Clay Matthews - Matthews' 2011 season proves how overrated the sack stat is: he had a career low in sacks last year, but was among the league leaders in "pressures" according to the people who keep track of those kinds of things. To me, this demonstrates that a pass rusher can still be effective in a variety of ways even if they're not getting all the way to the quarterback. Due to the Packers' anemic pass rush, Matthews faced almost constant double and triple teams, but still managed to pressure the quarterback at nearly league leading rate. That makes me pretty excited to see what he can do if this year's new additions can manage to give him a little help.
Dezman Moses - An undrafted rookie from Tulane, Dezman Moses has been turning heads at practice so far this year. Given that it's currently June and almost a month before training camp, this doesn't necessarily mean a whole lot...but it doesn't necessarily mean nothing either. Moses was about as unknown as a guy could be coming out of college (hooray for being second team all-conference in Conference USA!), but clearly he's doing something right. He'll be an intriguing player to watch throughout the summer.
Nick Perry - Given how much we already know about Nick Perry, there's not much to add here. He'll be expected to be a starter from day one, but he doesn't need to be spectacular. If he can be competent enough to provide a consistent amount of pressure, it will do wonders for easing the load on Clay Matthews. Also, I'm always amazed at how athletic Perry is for his size. He's 6'3" and weighs about 270, but he posted a 38.5" vertical leap at the combine. To put that in perspective, Dwyane Wade is 6'5" and has only about a 36 inch vertical leap...and he's 50 pounds lighter than Perry. To put that in even broader perspective, I'm 6'5" and the last time I measured I had a 28 inch vertical leap, and I'm also 50 pounds lighter than Perry. I don't know what this means, but it's probably better that they're considering Nick Perry ahead of me for the starting outside linebacker spot.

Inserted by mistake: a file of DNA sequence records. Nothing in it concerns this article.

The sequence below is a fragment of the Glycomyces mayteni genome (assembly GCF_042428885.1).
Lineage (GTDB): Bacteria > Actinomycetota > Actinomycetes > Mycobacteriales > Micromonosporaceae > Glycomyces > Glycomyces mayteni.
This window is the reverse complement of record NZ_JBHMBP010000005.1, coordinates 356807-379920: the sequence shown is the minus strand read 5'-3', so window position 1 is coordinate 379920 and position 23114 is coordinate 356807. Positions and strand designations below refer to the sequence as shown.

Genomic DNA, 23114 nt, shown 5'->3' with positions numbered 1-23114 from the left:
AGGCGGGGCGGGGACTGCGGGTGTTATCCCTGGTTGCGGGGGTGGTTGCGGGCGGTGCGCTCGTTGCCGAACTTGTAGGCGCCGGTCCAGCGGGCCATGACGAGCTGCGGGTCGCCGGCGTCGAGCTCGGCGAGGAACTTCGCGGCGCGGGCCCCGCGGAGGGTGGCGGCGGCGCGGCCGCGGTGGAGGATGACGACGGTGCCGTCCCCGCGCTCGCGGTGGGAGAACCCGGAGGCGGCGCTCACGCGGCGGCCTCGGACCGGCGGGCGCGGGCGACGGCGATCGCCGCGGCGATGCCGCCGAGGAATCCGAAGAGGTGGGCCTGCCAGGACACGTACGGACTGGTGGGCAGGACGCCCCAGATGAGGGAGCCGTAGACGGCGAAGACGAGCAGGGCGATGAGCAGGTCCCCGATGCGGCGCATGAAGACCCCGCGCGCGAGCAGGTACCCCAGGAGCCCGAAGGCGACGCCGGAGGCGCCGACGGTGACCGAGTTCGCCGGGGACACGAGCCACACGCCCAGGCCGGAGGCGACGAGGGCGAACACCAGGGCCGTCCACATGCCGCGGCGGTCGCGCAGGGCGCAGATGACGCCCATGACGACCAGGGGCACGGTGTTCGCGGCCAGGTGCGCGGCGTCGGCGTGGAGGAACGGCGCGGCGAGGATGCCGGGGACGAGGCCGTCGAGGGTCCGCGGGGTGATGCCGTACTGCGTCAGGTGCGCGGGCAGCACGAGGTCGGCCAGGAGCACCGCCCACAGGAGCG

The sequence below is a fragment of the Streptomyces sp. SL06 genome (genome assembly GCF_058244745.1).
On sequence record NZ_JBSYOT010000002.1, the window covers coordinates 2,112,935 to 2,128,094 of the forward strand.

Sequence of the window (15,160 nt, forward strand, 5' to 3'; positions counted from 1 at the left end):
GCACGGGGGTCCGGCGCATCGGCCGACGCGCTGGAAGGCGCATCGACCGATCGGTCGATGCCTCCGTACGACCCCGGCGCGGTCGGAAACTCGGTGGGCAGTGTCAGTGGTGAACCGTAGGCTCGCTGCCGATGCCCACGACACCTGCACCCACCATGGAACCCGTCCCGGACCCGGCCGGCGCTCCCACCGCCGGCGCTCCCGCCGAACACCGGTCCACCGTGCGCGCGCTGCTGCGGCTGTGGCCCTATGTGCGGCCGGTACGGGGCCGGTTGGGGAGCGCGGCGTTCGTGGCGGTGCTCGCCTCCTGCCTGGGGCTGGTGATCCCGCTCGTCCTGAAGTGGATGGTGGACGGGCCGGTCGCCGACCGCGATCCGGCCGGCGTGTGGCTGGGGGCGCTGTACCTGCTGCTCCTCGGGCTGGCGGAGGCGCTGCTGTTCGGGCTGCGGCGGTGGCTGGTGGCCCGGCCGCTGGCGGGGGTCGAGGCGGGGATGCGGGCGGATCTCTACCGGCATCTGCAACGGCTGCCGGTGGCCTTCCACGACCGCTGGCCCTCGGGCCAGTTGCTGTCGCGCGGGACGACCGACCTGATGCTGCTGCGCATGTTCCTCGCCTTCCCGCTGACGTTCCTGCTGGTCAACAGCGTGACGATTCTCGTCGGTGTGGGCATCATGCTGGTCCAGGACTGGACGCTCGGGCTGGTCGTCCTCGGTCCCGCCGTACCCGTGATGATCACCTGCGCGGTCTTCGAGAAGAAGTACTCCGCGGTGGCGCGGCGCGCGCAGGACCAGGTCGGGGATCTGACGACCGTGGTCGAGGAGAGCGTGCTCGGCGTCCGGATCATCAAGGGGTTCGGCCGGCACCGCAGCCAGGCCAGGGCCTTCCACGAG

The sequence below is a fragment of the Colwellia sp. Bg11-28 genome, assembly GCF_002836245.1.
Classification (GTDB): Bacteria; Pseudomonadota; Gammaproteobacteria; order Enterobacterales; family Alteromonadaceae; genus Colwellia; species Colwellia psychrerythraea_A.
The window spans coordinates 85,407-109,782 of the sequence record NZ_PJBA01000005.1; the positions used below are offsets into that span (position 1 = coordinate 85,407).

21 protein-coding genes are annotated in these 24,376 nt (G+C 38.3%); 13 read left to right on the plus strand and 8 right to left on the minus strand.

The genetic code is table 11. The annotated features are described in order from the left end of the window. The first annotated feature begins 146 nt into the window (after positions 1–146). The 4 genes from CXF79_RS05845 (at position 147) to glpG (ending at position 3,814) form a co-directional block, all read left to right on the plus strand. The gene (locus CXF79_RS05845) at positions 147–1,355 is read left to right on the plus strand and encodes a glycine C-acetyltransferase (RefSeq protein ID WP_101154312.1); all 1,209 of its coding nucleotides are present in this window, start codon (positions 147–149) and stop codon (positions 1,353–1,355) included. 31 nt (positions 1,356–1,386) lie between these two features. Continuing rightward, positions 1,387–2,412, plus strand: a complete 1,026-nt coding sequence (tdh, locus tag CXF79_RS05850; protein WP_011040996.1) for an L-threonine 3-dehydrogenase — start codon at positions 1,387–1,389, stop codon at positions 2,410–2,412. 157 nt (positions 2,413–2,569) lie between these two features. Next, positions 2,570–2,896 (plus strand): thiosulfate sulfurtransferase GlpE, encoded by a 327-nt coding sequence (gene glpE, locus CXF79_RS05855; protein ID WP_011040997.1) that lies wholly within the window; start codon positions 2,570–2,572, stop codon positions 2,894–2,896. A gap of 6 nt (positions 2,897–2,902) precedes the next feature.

D.J. Smith - Depending on how A.J. Hawk performs early in the season, I think we could see a lot of D.J. Smith. He was a tackling machine in college, and in his limited playing time last year there wasn't any indication he couldn't do the same thing in the NFL. I'm excited to see what he can do after a full offseason of work and more time in the Packers' defensive schemes. He'll be another interesting young player to watch.
Vic So'oto - So'oto made last year's team based largely on a strong performance in a late preseason game, where he had 1.5 sacks, a forced fumble, and picked off a pass and returned it for a touchdown. He was thought to be a potential developmental pass rushing prospect, but didn't record a sack until the final week of the regular season. So'oto is much like Smith in that he'll probably benefit from extended time working in the Packer system. In a non-football note, I'm glad that he goes simply by Vic, because his full name is Vitale Ta'aga Maguali So'oto, which is a bit of a mouthful.
Erik Walden - Like seemingly half the linebackers on the roster, Walden was once rumored to be the frontrunner for the starting outside linebacker spot opposite Clay Matthews, but injuries kept him from fulfilling early promise. He was one of the late season heroes of the 2010 Super Bowl run, recording 11 tackles and three sacks in the final game of the year against Chicago. However, including post season play, he has accounted for just four sacks since that game. Given that the Packers drafted a guy who plays the exact same position he does, Walden will have to show a lot to stick around this year.
Frank Zombo - I could almost copy and paste the first line of Walden's write up and paste it into Zombo's because their stories are quite similar. Zombo fought a lot of injuries last year and really wasn't able to stay on the field often enough to make a significant impact. Now that he's healthy, he'll have to do quite a bit of work to fight off the rookies and other guys fighting for his job. Hopefully he's able to regain his 2010 form and be a solid contributor this year.
Conclusion - There are eleven linebackers on the roster right now, and making a completely uneducated guess, I think the Packers will keep eight or nine. Four (Matthews, Bishop, Perry, and Hawk) figure to be pretty hard locks to make the team, with Smith next in line. If Moses continues his strong play, he'll figure to lock up a spot pretty quickly, leaving maybe two or three spots left for Manning, Walden, Zombo, Jones, Lattimore, Francois, and So'oto. Who will it be? We'll see in the dog days of summer.